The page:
A person carries a bag from the Abercrombie & Fitch store on Fifth Avenue in New York City, February 27, 2017.
Andrew Kelly | Reuters
Abercrombie & Fitch shares fell 29% Tuesday after the retailer reported an unexpected loss for its fiscal first quarter, with freight and product costs weighing on sales.
Abercrombie also slashed its sales outlook for fiscal 2022, anticipating that economic headwinds will remain at least through the end of the year. The news sent shares of apparel retailer American Eagle Outfitters down 6%, and Urban Outfitters down about 8%.
Abercrombie now sees revenue to be flat to up 2%, compared with its earlier forecast of 2% to 4% growth. Analysts were looking for a year-over-year increase of 3.5%, according to Refinitiv consensus estimates.
CEO Fran Horowitz said in a statement that the company will manage its expenses “tightly” and search for opportunities to offset the higher logistics costs in the near term. She said Abercrombie plans to keep investing in marketing, technology and customer experiences.
Abercrombie joins a growing list of retailers — including Walmart, Target and Kohl’s — that are seeing profits take a hit as inflation hovers at a 40-year high. There are also concerns that inventories are beginning to pile up, following months of supply chain backlogs, just as consumer demand for certain products is waning. That could force companies like Abercrombie to discount items to move them off shelves.
Here’s how Abercrombie did for the three-month period ended April 30, compared with Wall Street expectations, based on Refinitiv estimates:
- Loss per share: 27 cents adjusted vs. earnings of 8 cents expected
- Revenue: $813 million vs. $799 million expected
Abercrombie reported a net loss for its fiscal first quarter of $14.8 million, or 32 cents per share, compared with net income of $42.7 million, or 64 cents a share, a year earlier.
Excluding one-time items, Abercrombie lost 27 cents per share. Analysts had expected the company to earn 8 cents a share during the quarter.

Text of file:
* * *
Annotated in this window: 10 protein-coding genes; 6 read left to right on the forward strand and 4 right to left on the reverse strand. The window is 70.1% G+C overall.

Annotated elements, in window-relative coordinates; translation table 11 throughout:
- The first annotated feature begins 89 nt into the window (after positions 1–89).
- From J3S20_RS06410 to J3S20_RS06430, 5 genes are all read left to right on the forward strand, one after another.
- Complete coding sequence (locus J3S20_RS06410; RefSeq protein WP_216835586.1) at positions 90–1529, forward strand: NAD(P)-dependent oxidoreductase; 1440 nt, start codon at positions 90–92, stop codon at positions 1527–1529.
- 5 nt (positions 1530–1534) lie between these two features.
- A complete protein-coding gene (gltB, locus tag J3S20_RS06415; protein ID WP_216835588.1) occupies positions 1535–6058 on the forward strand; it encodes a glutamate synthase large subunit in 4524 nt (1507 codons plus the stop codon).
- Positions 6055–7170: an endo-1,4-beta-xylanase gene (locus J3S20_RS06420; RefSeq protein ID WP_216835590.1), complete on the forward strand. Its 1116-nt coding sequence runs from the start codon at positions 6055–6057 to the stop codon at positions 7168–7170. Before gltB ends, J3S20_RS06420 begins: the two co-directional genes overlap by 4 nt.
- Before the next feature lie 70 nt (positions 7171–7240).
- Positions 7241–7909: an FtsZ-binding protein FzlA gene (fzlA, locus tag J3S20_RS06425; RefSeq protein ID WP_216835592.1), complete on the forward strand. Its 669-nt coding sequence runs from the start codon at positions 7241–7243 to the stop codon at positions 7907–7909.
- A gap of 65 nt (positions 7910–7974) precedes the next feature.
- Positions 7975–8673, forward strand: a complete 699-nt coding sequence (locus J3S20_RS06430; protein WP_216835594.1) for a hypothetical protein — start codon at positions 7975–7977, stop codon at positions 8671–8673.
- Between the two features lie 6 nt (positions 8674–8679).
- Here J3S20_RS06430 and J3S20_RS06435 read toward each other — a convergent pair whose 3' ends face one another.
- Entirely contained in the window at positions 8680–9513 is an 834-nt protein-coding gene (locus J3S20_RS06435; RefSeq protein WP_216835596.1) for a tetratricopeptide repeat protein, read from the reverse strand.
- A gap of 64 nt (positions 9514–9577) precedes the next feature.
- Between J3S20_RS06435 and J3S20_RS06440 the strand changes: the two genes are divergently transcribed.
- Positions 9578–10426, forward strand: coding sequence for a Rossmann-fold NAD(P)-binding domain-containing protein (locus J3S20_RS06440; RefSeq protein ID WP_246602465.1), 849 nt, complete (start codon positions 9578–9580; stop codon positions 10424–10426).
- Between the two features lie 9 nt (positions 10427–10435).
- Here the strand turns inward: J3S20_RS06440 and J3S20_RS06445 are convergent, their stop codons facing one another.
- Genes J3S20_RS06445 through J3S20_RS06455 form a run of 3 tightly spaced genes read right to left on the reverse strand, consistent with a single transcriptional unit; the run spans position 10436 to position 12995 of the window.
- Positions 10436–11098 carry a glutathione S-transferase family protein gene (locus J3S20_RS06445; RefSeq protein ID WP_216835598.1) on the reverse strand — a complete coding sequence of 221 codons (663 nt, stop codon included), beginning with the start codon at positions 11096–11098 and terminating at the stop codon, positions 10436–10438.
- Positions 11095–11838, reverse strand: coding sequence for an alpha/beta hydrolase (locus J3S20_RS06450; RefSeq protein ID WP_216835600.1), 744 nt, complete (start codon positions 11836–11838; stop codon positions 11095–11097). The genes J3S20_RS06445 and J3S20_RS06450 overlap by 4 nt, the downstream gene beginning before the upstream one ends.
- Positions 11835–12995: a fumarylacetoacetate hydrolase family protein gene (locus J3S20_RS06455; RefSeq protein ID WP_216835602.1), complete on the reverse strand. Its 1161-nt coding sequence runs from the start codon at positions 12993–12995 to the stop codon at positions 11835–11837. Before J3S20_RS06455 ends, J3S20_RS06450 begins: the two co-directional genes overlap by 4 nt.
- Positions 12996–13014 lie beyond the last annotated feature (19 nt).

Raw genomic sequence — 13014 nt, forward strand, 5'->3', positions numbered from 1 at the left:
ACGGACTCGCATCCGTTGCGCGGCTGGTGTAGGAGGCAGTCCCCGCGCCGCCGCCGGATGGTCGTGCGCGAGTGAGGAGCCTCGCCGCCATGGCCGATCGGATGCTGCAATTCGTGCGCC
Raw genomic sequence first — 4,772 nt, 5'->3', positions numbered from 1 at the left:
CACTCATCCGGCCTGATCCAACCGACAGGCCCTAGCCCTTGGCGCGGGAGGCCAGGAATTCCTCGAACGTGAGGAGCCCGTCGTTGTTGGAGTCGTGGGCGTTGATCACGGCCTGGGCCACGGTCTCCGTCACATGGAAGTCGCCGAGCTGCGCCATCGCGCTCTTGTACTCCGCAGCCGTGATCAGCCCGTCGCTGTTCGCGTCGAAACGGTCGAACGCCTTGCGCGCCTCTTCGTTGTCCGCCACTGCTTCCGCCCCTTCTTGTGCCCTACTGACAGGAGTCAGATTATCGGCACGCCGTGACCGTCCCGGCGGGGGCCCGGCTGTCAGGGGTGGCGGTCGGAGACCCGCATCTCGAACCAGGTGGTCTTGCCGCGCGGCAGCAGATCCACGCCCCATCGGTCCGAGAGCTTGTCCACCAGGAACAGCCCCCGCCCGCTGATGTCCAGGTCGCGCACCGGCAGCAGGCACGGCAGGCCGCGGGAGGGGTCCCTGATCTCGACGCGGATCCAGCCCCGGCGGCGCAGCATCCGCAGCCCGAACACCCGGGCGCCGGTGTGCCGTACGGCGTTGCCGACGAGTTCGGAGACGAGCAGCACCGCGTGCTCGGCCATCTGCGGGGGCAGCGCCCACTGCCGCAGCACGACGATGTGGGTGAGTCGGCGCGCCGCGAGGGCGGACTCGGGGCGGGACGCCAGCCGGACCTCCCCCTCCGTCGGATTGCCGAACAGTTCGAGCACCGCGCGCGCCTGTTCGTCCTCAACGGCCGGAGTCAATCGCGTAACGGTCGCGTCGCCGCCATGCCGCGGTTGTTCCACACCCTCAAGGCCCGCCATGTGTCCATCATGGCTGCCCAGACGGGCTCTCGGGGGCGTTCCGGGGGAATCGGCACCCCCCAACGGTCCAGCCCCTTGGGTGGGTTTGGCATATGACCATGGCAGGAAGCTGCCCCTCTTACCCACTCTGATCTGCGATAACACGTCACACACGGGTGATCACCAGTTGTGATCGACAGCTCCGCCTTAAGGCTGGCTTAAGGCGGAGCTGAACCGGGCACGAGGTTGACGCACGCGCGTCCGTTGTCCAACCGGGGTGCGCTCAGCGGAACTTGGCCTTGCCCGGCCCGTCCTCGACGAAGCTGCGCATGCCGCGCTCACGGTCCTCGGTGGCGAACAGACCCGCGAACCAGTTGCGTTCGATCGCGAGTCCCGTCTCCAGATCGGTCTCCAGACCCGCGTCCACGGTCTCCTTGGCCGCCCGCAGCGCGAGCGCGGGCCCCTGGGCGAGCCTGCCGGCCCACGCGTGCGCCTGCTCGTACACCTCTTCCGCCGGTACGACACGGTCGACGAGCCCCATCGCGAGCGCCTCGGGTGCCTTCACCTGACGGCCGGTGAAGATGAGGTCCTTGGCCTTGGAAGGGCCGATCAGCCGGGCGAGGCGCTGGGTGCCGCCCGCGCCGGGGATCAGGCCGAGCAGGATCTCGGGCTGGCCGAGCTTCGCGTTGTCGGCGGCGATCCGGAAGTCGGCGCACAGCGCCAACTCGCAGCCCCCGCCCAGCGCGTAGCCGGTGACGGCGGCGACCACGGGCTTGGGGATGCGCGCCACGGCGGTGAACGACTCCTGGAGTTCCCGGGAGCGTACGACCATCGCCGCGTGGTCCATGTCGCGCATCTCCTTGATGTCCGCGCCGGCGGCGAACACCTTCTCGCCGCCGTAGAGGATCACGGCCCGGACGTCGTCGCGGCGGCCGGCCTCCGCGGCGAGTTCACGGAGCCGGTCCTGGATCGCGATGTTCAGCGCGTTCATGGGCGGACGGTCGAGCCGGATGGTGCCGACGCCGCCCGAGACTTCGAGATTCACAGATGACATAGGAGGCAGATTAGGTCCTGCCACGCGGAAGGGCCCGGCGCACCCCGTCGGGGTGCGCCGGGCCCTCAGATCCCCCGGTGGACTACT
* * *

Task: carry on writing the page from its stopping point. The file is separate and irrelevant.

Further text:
Sales rose 4% to $812.8 million from $781.4 million a year earlier. That was more than the $799 million Wall Street expected.
That reflected a 3% drop in sales for its Hollister banner. Sales of its namesake label rose 13%.
The company noted that its Abercrombie brand had its strongest-ever swim business in a first quarter, a sign that consumers have been buying swimsuits for long-awaited vacations, even during the cooler months.
But Abercrombie’s inventories ballooned to $563 million as of April 30, up 45% from a year ago. The company said it bulked up inventories partly to guard against potential supply chain disruptions going forward, especially around the back-to-school and holiday shopping periods that are critical for retailers.
In a phone interview, Horowitz told CNBC that Abercrombie is preparing for a “much more normalized” back-to-school shopping season after the pandemic kept many students at home the past couple years.
“We’re giving ourselves more time to get our goods here, so we’re prepared and we have our in-stock [levels] where we want them to be,” she said.
The retailer cut its outlook for fiscal-year operating margins to a range of 5% to 6%, down from a prior range of 7% to 8%. Abercrombie said the adjustment takes into account higher freight and raw material costs, foreign currency and lower sales due to an assumed inflationary impact on consumers.
Beginning in the second quarter, Abercrombie said it will no longer provide full-year or quarterly outlooks on gross profit rate or operating expenses, “in response to volatility in freight and other costs.”
Abercrombie shares closed Tuesday down 29% at $19.09, marking their largest percentage decrease on record. The stock has fallen about 45% year to date, including those losses.